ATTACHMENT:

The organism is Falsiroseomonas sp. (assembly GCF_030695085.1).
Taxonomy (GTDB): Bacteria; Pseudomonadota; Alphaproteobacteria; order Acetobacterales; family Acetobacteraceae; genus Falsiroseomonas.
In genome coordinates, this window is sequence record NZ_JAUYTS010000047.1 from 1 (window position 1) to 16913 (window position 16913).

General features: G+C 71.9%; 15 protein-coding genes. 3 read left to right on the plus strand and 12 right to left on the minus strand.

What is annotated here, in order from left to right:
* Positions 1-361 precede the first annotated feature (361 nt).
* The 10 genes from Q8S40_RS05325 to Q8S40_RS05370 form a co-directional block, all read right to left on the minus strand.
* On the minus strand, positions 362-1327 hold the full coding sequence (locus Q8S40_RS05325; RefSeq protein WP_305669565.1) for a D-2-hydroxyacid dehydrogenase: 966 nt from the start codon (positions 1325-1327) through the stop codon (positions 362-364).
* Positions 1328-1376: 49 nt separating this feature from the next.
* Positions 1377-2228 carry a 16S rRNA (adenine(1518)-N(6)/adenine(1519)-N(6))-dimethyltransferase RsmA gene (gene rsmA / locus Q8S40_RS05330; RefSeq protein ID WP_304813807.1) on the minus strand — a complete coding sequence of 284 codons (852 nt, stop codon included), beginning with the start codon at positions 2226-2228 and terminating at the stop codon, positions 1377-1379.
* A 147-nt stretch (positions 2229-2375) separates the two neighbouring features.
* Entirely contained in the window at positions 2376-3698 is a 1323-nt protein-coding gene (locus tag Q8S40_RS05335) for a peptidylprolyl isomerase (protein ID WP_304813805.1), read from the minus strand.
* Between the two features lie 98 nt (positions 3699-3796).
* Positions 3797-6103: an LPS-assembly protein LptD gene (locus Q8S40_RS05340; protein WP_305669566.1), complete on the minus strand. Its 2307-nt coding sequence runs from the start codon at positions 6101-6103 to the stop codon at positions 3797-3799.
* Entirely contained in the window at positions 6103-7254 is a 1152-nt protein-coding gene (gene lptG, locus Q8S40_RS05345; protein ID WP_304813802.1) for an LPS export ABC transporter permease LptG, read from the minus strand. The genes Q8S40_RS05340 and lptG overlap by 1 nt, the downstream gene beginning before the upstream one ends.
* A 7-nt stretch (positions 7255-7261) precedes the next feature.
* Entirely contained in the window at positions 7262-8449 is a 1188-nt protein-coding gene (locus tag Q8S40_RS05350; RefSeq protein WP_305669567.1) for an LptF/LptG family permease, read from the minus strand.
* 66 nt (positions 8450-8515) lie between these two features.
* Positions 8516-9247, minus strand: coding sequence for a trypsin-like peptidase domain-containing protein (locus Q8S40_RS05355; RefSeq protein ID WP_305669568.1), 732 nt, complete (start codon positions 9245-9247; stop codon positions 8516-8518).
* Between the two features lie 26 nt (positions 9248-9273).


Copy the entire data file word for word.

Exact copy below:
The organism is Falsiroseomonas sp. (assembly GCF_030695085.1).
Taxonomy (GTDB): Bacteria; Pseudomonadota; Alphaproteobacteria; order Acetobacterales; family Acetobacteraceae; genus Falsiroseomonas.
In genome coordinates, this window is sequence record NZ_JAUYTS010000047.1 from 1 (window position 1) to 16913 (window position 16913).

General features: G+C 71.9%; 15 protein-coding genes. 3 read left to right on the plus strand and 12 right to left on the minus strand.

What is annotated here, in order from left to right:
* Positions 1-361 precede the first annotated feature (361 nt).
* The 10 genes from Q8S40_RS05325 to Q8S40_RS05370 form a co-directional block, all read right to left on the minus strand.
* On the minus strand, positions 362-1327 hold the full coding sequence (locus Q8S40_RS05325; RefSeq protein WP_305669565.1) for a D-2-hydroxyacid dehydrogenase: 966 nt from the start codon (positions 1325-1327) through the stop codon (positions 362-364).
* Positions 1328-1376: 49 nt separating this feature from the next.
* Positions 1377-2228 carry a 16S rRNA (adenine(1518)-N(6)/adenine(1519)-N(6))-dimethyltransferase RsmA gene (gene rsmA / locus Q8S40_RS05330; RefSeq protein ID WP_304813807.1) on the minus strand — a complete coding sequence of 284 codons (852 nt, stop codon included), beginning with the start codon at positions 2226-2228 and terminating at the stop codon, positions 1377-1379.
* A 147-nt stretch (positions 2229-2375) separates the two neighbouring features.
* Entirely contained in the window at positions 2376-3698 is a 1323-nt protein-coding gene (locus tag Q8S40_RS05335) for a peptidylprolyl isomerase (protein ID WP_304813805.1), read from the minus strand.
* Between the two features lie 98 nt (positions 3699-3796).
* Positions 3797-6103: an LPS-assembly protein LptD gene (locus Q8S40_RS05340; protein WP_305669566.1), complete on the minus strand. Its 2307-nt coding sequence runs from the start codon at positions 6101-6103 to the stop codon at positions 3797-3799.
* Entirely contained in the window at positions 6103-7254 is a 1152-nt protein-coding gene (gene lptG, locus Q8S40_RS05345; protein ID WP_304813802.1) for an LPS export ABC transporter permease LptG, read from the minus strand. The genes Q8S40_RS05340 and lptG overlap by 1 nt, the downstream gene beginning before the upstream one ends.
* A 7-nt stretch (positions 7255-7261) precedes the next feature.
* Entirely contained in the window at positions 7262-8449 is a 1188-nt protein-coding gene (locus tag Q8S40_RS05350; RefSeq protein WP_305669567.1) for an LptF/LptG family permease, read from the minus strand.
* 66 nt (positions 8450-8515) lie between these two features.
* Positions 8516-9247, minus strand: coding sequence for a trypsin-like peptidase domain-containing protein (locus Q8S40_RS05355; RefSeq protein ID WP_305669568.1), 732 nt, complete (start codon positions 9245-9247; stop codon positions 8516-8518).
* Between the two features lie 26 nt (positions 9248-9273).